Agent-Based Modeling in Translational Systems Biology



Agent-based modeling is an object-oriented, discrete event, population-focused method for the computational representation of dynamic systems. Agent-based models (ABMs) treat systems as aggregates of populations of interacting components governed by rules. This means of system representation allows ABMs to map well to how biological knowledge is represented and communicated. As a result, agent-based modeling is an intuitive means by which biomedical researchers can represent their knowledge in a dynamic computational form and in so doing can lower the threshold for the general biological researcher to engage in computational modeling. ABMs are particularly suited for representing the behavior of populations of cells (i.e., “cell-as-agents”) but have also been used to model lower level processes, such as molecular interactions when spatial and structural properties are involved, as well as higher level systems, such as in human populations in epidemiological studies. For purposes of its use in translational systems biology, we focus on the use of cell/tissue-as-agent ABMs and demonstrate how agent-based modeling can serve as an integrating framework for dynamic knowledge representation of biological systems.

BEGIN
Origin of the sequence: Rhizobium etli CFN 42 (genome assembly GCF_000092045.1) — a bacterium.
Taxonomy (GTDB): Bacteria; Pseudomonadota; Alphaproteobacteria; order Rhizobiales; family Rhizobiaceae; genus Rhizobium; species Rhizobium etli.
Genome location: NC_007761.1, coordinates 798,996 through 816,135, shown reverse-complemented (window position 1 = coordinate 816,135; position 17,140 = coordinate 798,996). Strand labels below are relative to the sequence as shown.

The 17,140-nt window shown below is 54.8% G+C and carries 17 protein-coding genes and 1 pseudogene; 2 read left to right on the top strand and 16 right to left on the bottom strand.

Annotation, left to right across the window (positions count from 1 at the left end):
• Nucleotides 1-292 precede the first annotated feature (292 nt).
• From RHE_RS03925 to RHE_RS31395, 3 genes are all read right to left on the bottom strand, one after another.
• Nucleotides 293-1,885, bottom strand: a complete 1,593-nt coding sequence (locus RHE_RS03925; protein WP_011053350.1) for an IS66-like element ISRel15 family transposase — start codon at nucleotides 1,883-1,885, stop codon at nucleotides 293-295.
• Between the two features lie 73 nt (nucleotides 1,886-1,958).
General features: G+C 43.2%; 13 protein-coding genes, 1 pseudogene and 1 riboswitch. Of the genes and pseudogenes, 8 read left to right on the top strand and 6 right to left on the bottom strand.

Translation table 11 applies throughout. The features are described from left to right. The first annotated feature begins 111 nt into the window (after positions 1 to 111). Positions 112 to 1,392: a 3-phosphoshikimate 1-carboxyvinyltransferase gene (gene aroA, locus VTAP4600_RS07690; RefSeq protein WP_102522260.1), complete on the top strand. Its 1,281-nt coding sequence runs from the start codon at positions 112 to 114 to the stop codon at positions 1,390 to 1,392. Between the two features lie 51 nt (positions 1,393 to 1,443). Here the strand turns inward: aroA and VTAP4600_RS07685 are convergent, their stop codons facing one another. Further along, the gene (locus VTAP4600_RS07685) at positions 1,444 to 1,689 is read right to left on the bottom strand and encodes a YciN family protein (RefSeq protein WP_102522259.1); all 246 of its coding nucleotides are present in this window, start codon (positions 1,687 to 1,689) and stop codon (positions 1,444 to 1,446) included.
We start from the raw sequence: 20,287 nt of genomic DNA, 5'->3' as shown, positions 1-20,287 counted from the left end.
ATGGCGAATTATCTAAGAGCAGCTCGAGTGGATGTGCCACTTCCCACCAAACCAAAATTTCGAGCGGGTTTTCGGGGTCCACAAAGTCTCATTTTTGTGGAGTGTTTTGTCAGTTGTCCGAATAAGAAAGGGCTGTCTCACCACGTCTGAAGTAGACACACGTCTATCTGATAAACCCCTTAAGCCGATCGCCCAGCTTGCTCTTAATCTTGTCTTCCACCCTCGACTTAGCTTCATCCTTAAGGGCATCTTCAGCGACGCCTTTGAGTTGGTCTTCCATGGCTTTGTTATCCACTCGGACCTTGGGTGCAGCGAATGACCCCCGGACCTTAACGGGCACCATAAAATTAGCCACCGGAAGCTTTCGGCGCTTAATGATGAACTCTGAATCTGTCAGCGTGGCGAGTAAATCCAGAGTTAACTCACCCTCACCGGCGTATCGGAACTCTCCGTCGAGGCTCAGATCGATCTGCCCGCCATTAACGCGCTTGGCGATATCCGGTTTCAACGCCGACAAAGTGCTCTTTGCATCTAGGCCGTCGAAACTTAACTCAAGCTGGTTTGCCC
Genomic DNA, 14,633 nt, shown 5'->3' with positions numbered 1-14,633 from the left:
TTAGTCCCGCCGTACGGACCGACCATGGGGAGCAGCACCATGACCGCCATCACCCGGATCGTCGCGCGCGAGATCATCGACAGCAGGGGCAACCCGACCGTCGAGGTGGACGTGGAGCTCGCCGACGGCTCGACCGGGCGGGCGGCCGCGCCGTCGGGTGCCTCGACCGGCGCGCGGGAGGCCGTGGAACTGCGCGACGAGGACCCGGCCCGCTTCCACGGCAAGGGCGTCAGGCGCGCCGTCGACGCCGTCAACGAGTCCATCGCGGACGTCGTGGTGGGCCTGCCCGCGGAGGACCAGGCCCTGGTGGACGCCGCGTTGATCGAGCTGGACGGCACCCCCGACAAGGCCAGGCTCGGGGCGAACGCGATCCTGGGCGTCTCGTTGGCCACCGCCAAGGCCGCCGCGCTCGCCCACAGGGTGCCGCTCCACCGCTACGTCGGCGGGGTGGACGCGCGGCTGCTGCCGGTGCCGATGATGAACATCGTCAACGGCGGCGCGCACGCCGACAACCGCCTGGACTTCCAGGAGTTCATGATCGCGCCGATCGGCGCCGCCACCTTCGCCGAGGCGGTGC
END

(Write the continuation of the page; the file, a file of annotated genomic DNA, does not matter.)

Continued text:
Cellular Automaton Multiagent System Cellular Automaton Agent Class Computational Agent 
These keywords were added by machine and not by the authors. This process is experimental and the keywords may be updated as the learning algorithm improves.


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Copyright information

© Springer Science+Business Media New York 2013

Authors and Affiliations

  1. 1.Department of SurgeryUniversity of ChicagoChicagoUSA

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